Is there an expiration date on a Pulitzer celebration?

Three years ago, Glens Falls Post Star editorial writer Mark Mahoney wrote a spellbinding series of pieces on the public’s right to know. He slammed confidential settlements by government agencies, a county government that didn’t release details of a key contract, and a school board that imposed a gag order on its members.

The collection earned the upstate New York newspaper the 2009 Pulitzer Prize for Editorial Writing.


As I’ve observed its staying power over the years, I’ve wondered when if it might come down. No plans on that front, says Post Star Editor Ken Tingley: “We’re going to keep it up there... till we win the next one.” Small papers like the Post Star, Tingley suggests, have a different standard for Pulitzer celebrations than do large papers. “We do look at it as it’s only going to happen very rarely to any small newspaper,” says the editor. “It’s a once-in-a-lifetime type of thing.”

But doesn’t it signal that you’re living in the past? That your peak is in the rearview mirror? Not at all, says Phil Fernandez, editor of the Bristol Herald Courier, winner of the 2010 Pulitzer Public Service award for exposing how energy companies were ripping off landowners.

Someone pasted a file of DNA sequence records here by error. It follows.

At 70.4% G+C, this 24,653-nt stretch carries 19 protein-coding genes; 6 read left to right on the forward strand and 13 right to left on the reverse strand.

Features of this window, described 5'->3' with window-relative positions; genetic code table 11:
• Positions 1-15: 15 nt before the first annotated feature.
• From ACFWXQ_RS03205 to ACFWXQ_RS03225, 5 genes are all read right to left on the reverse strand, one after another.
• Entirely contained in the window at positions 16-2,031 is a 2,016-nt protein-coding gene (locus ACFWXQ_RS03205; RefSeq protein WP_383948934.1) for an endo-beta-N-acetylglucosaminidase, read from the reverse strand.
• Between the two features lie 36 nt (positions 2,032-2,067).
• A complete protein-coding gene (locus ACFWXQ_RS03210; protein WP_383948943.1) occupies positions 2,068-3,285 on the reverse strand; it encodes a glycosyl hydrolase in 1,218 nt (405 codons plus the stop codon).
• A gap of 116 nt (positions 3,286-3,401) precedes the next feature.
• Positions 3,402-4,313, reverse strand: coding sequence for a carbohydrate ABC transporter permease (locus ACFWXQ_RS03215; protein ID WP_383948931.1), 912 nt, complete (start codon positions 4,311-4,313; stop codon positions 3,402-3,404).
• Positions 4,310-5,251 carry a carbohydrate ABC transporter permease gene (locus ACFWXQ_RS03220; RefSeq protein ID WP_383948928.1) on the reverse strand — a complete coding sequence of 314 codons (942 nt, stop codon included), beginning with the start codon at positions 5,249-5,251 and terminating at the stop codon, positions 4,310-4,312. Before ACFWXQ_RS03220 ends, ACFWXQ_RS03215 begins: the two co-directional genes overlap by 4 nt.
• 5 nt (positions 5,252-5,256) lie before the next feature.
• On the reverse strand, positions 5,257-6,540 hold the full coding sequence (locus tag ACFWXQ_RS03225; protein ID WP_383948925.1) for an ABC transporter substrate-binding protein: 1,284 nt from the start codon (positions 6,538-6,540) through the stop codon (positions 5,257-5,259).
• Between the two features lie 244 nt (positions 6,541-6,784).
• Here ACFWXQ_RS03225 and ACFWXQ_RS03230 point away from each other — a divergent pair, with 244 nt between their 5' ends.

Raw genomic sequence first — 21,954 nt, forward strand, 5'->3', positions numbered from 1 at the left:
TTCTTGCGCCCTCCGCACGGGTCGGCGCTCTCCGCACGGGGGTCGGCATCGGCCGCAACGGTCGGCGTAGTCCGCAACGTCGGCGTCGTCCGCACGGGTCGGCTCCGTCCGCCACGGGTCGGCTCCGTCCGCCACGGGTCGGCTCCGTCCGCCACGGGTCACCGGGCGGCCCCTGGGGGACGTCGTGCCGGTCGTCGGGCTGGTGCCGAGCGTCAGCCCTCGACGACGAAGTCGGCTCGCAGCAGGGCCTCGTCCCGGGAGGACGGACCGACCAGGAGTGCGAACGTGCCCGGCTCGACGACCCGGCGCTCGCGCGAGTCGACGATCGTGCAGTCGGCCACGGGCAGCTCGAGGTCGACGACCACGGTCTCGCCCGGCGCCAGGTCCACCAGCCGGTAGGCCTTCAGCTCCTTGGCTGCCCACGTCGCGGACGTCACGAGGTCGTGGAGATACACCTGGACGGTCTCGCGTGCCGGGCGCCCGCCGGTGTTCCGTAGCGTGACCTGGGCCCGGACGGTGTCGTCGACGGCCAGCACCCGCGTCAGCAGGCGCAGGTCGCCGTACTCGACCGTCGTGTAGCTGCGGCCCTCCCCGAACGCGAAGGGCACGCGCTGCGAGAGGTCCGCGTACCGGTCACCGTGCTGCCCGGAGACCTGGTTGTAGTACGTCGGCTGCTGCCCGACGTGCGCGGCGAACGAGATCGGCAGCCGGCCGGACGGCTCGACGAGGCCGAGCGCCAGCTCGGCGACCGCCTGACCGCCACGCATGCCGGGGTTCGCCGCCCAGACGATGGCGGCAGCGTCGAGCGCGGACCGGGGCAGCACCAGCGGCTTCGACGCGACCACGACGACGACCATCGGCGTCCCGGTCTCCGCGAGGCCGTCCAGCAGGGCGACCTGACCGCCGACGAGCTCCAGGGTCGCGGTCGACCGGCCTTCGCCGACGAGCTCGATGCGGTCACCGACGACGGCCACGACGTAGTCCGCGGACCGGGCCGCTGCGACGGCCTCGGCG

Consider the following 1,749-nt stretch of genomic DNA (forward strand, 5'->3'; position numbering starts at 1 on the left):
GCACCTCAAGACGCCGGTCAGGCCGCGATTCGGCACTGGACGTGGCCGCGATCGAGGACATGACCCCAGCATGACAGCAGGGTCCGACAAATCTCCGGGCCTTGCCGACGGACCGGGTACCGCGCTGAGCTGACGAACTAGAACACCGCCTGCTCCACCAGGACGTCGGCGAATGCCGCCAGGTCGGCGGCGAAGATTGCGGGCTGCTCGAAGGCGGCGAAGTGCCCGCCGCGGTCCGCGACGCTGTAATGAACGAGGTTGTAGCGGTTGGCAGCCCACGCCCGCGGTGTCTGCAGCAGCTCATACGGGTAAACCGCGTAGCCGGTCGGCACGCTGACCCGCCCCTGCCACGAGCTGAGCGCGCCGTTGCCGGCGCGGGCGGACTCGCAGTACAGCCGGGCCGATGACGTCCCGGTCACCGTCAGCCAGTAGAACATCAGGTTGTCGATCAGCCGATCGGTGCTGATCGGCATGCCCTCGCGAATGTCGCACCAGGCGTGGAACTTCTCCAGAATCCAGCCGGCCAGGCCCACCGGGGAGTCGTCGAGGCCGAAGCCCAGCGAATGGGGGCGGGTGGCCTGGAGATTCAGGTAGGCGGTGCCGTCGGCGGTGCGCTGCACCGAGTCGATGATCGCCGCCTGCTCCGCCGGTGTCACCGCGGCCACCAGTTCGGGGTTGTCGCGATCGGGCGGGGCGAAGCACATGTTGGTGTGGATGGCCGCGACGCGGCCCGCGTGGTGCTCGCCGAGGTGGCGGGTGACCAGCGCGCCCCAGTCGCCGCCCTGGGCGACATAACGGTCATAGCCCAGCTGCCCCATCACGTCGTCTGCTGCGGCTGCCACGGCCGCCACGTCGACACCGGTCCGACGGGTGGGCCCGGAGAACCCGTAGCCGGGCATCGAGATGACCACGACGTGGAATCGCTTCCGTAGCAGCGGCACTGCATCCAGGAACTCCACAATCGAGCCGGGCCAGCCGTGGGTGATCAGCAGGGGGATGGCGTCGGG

The Herald Courier also keeps a little reminder at the top of its front page. “It’s a standard my folks are working to uphold,” says Fernandez, who has no plans to take it down. “It was just last year, and something everyone continues to be extremely proud of, I mean through the roof proud, like constant goose bumps. I guess partly because it is a smaller newspaper.”

Erik Wemple writes the Erik Wemple blog, where he reports and opines on media organizations of all sorts.
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